Treatment Found for Common Fever in Children
Treatment Found for Common Fever in Children
A preliminary study conducted by an NIH team has identified a promising new treatment for the most common periodic fever disease in children. The syndrome is called periodic fever associated with aphthous stomatitis, pharyngitis and cervical adenitis—
or PFAPA—and is characterized by monthly
flare-ups of fever, accompanied by sore throat, swollen glands and mouth lesions.
The proposed treatment, which will be validated in a larger study before it is recommended, wards off an inappropriate immune system attack without increasing
the frequency of flare-ups, a problem caused by the current standard treatment with corticosteroids. Researchers from NHGRI and NIAMS reported their findings in the Apr. 8 early online edition of the Proceedings
of the National Academy of Sciences.
“Until now, the basis of PFAPA has been a mystery,”
said senior author Dr. Daniel Kastner, NHGRI scientific director. “Advances in genomic analysis have allowed us to define a major role for the innate immune system, the body’s first line of defense against infection. Targeting a specific product of white blood cells at the first sign of fever appears to abort the attacks.”
‘Warm’ Line Helps Tackle Substance Abuse
A free, nationwide service was launched Apr. 8 to help primary care providers identify and advise substance-abusing patients. The service, Physician Clinical Support System for Primary Care (PCSS-P), offers peer-to-peer mentorship and resources on incorporating screening and follow-up into regular patient care. PCSS-P is a project of NIDA and the American Society of Addiction Medicine. NIDA also launched a quick screening tool to help health care providers identify these patients.
The warm line service—“warm” because the response is within 24 hours rather than an immediate
response typical of a hotline—is available free to physicians and other health care providers. Providers
register with PCSS-P and receive the contact
information of a mentor who is a specialist in screening, brief intervention, treatment and referral
for patients with substance abuse problems. To use the service, physicians can call (877) 630-8812, or register online at www.PCSSmentor.org.
Americans over age 50 often do not discuss CAM use with their health care providers, a survey indicates.
CAM Talk Lacking Between Patients, Providers
Despite their high use of complementary and alternative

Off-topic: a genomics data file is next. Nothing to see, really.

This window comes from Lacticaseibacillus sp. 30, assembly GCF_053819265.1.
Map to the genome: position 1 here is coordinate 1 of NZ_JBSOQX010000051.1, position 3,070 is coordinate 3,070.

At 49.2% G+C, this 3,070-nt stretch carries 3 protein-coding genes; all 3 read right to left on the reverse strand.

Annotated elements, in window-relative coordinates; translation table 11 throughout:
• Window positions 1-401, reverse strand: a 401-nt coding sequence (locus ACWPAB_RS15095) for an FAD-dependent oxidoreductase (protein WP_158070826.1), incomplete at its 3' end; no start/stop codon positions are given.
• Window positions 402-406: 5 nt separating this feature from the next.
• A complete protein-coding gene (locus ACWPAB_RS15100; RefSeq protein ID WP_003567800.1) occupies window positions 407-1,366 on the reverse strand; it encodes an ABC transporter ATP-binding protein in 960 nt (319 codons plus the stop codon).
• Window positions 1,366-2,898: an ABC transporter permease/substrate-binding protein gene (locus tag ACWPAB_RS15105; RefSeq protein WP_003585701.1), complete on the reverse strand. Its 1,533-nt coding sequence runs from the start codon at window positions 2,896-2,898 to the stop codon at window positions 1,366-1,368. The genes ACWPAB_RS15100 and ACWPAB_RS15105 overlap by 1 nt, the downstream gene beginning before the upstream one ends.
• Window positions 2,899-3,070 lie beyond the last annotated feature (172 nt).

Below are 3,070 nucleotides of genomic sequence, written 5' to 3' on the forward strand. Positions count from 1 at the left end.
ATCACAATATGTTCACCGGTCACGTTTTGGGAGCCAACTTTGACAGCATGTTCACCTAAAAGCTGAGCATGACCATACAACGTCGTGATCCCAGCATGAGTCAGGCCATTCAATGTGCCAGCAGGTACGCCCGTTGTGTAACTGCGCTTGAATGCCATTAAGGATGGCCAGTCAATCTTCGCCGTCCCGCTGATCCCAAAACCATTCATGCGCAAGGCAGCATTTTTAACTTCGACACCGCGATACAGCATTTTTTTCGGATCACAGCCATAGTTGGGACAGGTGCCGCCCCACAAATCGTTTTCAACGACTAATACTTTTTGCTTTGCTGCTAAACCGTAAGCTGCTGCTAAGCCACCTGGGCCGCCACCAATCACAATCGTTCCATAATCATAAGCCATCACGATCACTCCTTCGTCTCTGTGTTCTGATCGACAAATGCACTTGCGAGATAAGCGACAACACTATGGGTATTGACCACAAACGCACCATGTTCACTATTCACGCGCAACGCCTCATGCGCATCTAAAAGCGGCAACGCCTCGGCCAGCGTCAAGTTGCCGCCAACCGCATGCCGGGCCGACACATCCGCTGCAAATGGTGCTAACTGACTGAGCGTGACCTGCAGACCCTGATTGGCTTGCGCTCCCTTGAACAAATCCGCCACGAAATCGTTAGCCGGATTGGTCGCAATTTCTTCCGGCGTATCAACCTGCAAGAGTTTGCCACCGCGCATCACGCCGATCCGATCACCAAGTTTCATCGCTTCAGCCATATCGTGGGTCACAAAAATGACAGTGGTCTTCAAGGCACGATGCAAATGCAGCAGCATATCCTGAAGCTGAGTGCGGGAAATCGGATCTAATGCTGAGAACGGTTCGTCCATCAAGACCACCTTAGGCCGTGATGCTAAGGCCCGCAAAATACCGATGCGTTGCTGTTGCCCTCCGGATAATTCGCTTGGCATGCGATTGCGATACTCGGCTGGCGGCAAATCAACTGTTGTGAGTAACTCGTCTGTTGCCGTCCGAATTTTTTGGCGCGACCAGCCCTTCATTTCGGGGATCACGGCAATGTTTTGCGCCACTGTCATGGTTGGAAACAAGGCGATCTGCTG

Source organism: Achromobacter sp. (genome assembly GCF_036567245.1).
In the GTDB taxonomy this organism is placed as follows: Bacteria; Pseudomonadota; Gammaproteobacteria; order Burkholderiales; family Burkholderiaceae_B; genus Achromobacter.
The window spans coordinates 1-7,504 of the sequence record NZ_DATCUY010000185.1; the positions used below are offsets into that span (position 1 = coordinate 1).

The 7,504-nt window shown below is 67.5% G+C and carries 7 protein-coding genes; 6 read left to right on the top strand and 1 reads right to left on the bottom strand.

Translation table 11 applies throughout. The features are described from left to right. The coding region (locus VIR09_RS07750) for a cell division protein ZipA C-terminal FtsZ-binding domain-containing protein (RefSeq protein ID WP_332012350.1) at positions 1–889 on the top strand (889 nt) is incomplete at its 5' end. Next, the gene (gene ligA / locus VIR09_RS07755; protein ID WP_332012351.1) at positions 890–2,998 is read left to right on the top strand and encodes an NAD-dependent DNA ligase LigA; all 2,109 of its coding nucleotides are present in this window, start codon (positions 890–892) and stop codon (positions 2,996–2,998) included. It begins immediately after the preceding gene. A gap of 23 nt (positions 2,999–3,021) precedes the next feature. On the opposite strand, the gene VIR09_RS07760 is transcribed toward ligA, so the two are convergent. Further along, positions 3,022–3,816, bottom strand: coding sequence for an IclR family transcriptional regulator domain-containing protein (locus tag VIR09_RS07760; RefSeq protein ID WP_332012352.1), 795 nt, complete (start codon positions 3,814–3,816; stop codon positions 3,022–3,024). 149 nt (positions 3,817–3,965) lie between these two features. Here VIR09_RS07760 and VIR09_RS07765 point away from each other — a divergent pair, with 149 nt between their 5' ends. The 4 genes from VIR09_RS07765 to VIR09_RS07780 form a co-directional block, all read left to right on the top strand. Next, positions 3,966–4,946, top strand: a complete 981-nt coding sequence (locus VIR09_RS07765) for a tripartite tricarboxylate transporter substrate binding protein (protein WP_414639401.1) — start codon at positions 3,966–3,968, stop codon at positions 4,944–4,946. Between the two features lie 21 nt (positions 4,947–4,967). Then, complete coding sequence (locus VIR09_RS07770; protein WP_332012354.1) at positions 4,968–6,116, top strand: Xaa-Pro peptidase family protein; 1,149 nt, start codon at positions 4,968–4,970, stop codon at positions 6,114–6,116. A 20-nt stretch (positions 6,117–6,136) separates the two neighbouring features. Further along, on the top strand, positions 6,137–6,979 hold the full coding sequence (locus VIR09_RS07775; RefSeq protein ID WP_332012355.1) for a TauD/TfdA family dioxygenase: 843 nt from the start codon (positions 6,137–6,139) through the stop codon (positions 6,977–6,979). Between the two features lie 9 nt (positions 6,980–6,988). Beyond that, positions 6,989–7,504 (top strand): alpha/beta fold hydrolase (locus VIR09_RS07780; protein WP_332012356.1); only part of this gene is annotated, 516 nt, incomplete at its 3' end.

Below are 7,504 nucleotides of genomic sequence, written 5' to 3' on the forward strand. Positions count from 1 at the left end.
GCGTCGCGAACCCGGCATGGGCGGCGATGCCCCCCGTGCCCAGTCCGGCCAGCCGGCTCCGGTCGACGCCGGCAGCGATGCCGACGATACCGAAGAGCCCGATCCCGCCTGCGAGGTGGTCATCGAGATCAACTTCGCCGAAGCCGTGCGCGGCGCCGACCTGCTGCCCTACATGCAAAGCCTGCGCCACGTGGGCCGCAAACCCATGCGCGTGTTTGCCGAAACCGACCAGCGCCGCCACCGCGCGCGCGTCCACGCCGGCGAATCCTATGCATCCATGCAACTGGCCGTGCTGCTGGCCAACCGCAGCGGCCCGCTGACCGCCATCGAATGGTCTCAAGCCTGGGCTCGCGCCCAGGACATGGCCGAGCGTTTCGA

medicine (CAM), Americans over age 50 often do not discuss CAM use with their health care providers, a survey indicates. The results, from AARP and NCCAM, were released Apr. 13.
Overall, 53 percent of respondents reported that they had used CAM at some point in their lives. Among those, 58 percent said they had discussed CAM with a health care provider. This dialogue
is important because, while CAM is a part of health and wellness for many Americans, some CAM products can interact with conventional medicine. CAM is a group of diverse medical and health care interventions, practices, products or disciplines that are not generally considered part of conventional medicine.
CAM includes natural products such as herbal supplements and manual therapies and mind/body practices such as chiropractic care, massage, acupuncture
Distribution of Cancers Shifts Dramatically in HIV/AIDS Population
As treatments for HIV/AIDS improve and patients are living longer, the distribution of cancers in this population
has undergone a dramatic shift in the U.S. While cases of the types of cancer that have been associated with AIDS progression have decreased, cases of other types of cancer are on the rise. NCI and CDC reported these results online Apr. 11 in the Journal of the National Cancer Institute.
The CDC uses the presence of certain diseases, including
three cancers—Kaposi sarcoma, non-Hodgkin lymphoma
and invasive cervical cancer—as part of the criteria to determine whether an HIV-infected person has developed AIDS. The introduction of highly active antiretroviral therapy in 1996 resulted in improved immune function, reduced risk of AIDS progression and greatly improved survival for people infected with HIV. As a result, cases of those AIDS-defining cancers decreased threefold, from 34,000 cases between 1991 and 1995 to about 10,000 cases between 2001 and 2005. In contrast, the total number of all other cancers
tripled, from around 3,000 in the earlier period to 10,000 in the latter period. Since 2003, annual counts of these other cancers in the HIV/AIDS population have exceeded the number of AIDS-defining malignancies.
People with HIV infection are known to be at increased risk for certain cancers not classified as AIDS-defining malignancies. Of these, the most common are anal, lung and liver cancers and Hodgkin lymphoma. Higher risks for these malignancies stems from co-infections such as human papillomavirus, hepatitis B and C viruses
and Epstein-Barr virus, as well as higher smoking rates in the HIV/AIDS population.—compiled by Carla Garnett